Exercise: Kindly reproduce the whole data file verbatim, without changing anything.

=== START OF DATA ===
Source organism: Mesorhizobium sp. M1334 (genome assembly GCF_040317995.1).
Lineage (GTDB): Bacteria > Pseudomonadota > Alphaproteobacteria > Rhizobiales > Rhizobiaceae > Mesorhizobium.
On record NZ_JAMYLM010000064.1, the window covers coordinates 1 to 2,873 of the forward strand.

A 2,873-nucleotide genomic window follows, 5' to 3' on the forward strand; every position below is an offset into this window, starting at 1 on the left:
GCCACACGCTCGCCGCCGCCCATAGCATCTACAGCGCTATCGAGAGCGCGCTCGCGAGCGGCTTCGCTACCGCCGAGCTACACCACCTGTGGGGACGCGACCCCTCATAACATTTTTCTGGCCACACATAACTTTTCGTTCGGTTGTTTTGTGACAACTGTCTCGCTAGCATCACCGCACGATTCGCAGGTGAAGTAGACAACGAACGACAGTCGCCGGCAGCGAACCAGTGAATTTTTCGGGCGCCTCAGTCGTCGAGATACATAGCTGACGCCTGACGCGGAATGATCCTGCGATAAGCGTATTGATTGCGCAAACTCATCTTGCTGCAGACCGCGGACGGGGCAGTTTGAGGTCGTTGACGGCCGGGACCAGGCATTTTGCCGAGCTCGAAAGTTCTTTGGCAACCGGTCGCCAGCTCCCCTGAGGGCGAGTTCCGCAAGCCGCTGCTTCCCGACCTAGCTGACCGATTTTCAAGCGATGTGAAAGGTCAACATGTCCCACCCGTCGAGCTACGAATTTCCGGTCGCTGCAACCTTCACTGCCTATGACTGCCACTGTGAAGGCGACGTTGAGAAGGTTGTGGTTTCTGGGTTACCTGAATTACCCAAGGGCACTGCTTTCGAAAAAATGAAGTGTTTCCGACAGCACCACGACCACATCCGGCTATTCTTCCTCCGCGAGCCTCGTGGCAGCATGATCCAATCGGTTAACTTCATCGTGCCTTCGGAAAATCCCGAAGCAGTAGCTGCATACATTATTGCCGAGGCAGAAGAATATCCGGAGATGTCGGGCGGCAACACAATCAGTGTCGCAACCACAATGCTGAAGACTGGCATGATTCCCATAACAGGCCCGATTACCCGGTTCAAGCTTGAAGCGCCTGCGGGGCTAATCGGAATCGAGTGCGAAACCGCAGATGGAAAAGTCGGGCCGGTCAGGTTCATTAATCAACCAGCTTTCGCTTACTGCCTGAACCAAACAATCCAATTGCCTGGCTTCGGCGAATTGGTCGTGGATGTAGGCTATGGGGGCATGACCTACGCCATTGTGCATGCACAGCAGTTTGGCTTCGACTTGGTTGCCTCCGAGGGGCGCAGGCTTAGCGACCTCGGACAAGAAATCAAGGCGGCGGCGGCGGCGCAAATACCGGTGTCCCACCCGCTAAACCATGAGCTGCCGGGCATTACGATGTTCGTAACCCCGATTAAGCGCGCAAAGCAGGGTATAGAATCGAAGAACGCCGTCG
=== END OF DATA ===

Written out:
Source organism: Mesorhizobium sp. M1334 (genome assembly GCF_040317995.1).
Lineage (GTDB): Bacteria > Pseudomonadota > Alphaproteobacteria > Rhizobiales > Rhizobiaceae > Mesorhizobium.
On record NZ_JAMYLM010000064.1, the window covers coordinates 1 to 2,873 of the forward strand.

A 2,873-nucleotide genomic window follows, 5' to 3' on the forward strand; every position below is an offset into this window, starting at 1 on the left:
GCCACACGCTCGCCGCCGCCCATAGCATCTACAGCGCTATCGAGAGCGCGCTCGCGAGCGGCTTCGCTACCGCCGAGCTACACCACCTGTGGGGACGCGACCCCTCATAACATTTTTCTGGCCACACATAACTTTTCGTTCGGTTGTTTTGTGACAACTGTCTCGCTAGCATCACCGCACGATTCGCAGGTGAAGTAGACAACGAACGACAGTCGCCGGCAGCGAACCAGTGAATTTTTCGGGCGCCTCAGTCGTCGAGATACATAGCTGACGCCTGACGCGGAATGATCCTGCGATAAGCGTATTGATTGCGCAAACTCATCTTGCTGCAGACCGCGGACGGGGCAGTTTGAGGTCGTTGACGGCCGGGACCAGGCATTTTGCCGAGCTCGAAAGTTCTTTGGCAACCGGTCGCCAGCTCCCCTGAGGGCGAGTTCCGCAAGCCGCTGCTTCCCGACCTAGCTGACCGATTTTCAAGCGATGTGAAAGGTCAACATGTCCCACCCGTCGAGCTACGAATTTCCGGTCGCTGCAACCTTCACTGCCTATGACTGCCACTGTGAAGGCGACGTTGAGAAGGTTGTGGTTTCTGGGTTACCTGAATTACCCAAGGGCACTGCTTTCGAAAAAATGAAGTGTTTCCGACAGCACCACGACCACATCCGGCTATTCTTCCTCCGCGAGCCTCGTGGCAGCATGATCCAATCGGTTAACTTCATCGTGCCTTCGGAAAATCCCGAAGCAGTAGCTGCATACATTATTGCCGAGGCAGAAGAATATCCGGAGATGTCGGGCGGCAACACAATCAGTGTCGCAACCACAATGCTGAAGACTGGCATGATTCCCATAACAGGCCCGATTACCCGGTTCAAGCTTGAAGCGCCTGCGGGGCTAATCGGAATCGAGTGCGAAACCGCAGATGGAAAAGTCGGGCCGGTCAGGTTCATTAATCAACCAGCTTTCGCTTACTGCCTGAACCAAACAATCCAATTGCCTGGCTTCGGCGAATTGGTCGTGGATGTAGGCTATGGGGGCATGACCTACGCCATTGTGCATGCACAGCAGTTTGGCTTCGACTTGGTTGCCTCCGAGGGGCGCAGGCTTAGCGACCTCGGACAAGAAATCAAGGCGGCGGCGGCGGCGCAAATACCGGTGTCCCACCCGCTAAACCATGAGCTGCCGGGCATTACGATGTTCGTAACCCCGATTAAGCGCGCAAAGCAGGGTATAGAATCGAAGAACGCCGTCG